Apr 252013

[Note: This has been cross-posted from my quotidian truth blog.]


I’ve been reading this book.


And I’ve been thinking about it A LOT.

I can really identify with having a fixed mindset when it comes to sports. I think I need to change this. I’m about 55% through the book (that reference was for you, Alex) and that’s the main area I’ve identified so far that I need to re-think, but it has certainly got me thinking about other areas where perhaps I have a fixed mindset. I need to seriously re-evaluate these areas.

One of the stories that struck me most in this book is the story of Michael Jordan. Before reading this book, I quite honestly had no idea that he was pretty much a crap basketball player when he first started playing. He was cut from the HS Varsity team! He wasn’t recruited by the college he wanted and he wasn’t drafted by the first two NBA teams that could have taken him. He worked his butt off — doing things like practicing for hours after the last game of the season after they had lost; he was preparing for next season (Dweck 85-86).

I remember once getting into an argument with an administrator — a principal at a previous school — about professional growth. I had started the argument, because I was really miffed that an entire year had gone by and I had not participated in any formal professional development activities. My then-principal told me that there would be times in my career when sometimes I just needed to sit back and slide through, that I didn’t always need to be reaching for something bigger and better. He told me that maybe one day when I had a family I would understand (which I found interesting because he himself didn’t have a family). He said that I really just needed to “sit tight” for the time being and coast for a bit, and that that was okay, that I didn’t always need to be “so ambitious.”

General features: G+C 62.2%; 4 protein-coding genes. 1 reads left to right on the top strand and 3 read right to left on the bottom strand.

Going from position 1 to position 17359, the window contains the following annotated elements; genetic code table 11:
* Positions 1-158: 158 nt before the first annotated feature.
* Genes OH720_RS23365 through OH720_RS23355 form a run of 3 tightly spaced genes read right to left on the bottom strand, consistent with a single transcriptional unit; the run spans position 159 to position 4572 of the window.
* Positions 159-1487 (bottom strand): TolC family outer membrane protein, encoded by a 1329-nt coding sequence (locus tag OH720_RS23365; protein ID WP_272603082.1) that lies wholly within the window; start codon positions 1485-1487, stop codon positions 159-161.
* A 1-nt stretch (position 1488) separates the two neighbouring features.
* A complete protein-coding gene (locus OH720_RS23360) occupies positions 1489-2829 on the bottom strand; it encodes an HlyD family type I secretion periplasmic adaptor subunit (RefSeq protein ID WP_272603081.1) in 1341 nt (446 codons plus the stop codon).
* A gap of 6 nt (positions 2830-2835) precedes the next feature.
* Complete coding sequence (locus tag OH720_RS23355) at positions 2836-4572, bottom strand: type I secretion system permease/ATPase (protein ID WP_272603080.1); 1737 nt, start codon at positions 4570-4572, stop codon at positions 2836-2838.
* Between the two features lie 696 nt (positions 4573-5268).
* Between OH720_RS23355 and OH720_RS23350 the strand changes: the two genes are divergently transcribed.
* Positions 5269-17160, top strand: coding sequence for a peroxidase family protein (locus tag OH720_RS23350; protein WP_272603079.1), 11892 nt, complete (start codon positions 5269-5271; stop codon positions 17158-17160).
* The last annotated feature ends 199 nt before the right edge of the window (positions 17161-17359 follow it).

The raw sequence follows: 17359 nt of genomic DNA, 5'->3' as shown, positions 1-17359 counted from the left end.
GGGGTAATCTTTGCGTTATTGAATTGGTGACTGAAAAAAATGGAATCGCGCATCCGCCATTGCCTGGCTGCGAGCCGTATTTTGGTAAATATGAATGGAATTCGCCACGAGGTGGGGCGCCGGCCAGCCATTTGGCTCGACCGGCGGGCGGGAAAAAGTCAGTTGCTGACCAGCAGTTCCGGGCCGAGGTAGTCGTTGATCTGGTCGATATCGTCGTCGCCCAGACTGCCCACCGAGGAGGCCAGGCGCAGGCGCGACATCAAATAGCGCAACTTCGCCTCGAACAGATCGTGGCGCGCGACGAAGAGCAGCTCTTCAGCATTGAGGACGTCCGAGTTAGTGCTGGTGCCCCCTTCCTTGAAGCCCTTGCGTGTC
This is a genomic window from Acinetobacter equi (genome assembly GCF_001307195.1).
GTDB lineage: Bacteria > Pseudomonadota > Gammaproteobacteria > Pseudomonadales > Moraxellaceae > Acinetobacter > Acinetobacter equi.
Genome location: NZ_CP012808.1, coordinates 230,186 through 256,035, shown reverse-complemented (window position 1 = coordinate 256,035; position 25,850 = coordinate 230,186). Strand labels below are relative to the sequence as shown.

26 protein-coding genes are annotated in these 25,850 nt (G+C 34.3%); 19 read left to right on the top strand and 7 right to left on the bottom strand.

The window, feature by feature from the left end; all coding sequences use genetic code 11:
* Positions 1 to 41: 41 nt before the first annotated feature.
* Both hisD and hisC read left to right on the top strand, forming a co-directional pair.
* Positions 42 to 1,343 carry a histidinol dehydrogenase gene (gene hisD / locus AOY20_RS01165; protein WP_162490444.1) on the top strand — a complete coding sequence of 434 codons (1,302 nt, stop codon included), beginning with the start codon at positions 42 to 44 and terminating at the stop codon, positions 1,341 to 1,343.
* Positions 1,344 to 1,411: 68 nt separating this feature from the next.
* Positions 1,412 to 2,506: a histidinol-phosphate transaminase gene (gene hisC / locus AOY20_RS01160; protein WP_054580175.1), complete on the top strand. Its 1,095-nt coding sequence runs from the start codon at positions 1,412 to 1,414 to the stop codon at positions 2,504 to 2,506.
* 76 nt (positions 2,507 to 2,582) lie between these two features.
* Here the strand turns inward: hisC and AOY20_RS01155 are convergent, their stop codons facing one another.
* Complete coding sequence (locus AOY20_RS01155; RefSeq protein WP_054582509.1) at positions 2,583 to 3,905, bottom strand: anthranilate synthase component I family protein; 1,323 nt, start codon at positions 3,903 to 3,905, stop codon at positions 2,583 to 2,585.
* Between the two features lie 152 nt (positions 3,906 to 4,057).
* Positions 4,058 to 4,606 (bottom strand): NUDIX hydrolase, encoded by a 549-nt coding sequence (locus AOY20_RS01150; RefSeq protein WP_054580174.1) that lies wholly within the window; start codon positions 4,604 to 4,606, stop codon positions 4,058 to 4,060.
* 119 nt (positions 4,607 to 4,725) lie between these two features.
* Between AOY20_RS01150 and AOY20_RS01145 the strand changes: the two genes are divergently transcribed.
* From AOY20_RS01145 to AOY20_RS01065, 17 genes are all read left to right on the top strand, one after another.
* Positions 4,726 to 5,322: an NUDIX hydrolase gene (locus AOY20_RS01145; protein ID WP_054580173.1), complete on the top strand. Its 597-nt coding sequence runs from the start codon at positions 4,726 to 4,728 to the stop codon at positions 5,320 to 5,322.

This man clearly did not know me well.

I told him that I couldn’t ever — ever! — imagine plateauing in my career, that I didn’t think that way about being an educator, that I never wanted to coast, and that I was dedicated to always wanting to become better. I told him I would be going to a conference that year whether the school paid for it or not.

(And I did. And the school did end up paying for it, thankfully. But I was fully prepared to go on my own coin that year.)

He still argued with me. I remember him muttering something about how I’d been teaching long enough that I should know that there’s really a limit to what you can know about being a teacher, and that after a while it all is the same, anyway.

He had a fixed mindset.

I, thankfully, did not. And I daresay it’s the reason I’m a better teacher now than I was then, several years ago now.

Dweck tells the story of the one time Michael Jordan decided to coast, the year he returned to basketball after trying out baseball, “… and he learned his lesson. The Bulls were eliminated in the playoffs.”

You can’t leave and think you can come back and dominate this game. I will be physically and mentally prepared from now on.

(Michael Jordan, in Dweck 99)

The question I’m ruminating over now — and it may well be a question I spend my lifetime thinking about — is this: how can I transfer the growth mindset that I have about being an educator to other areas of my life? How can I continually keep growing, developing, and learning as a human being?

I have a lot of work to do.


Dweck, Carol S. Mindset: How You Can Fulfill Your Potential. London: Robinson, 2012. Print.

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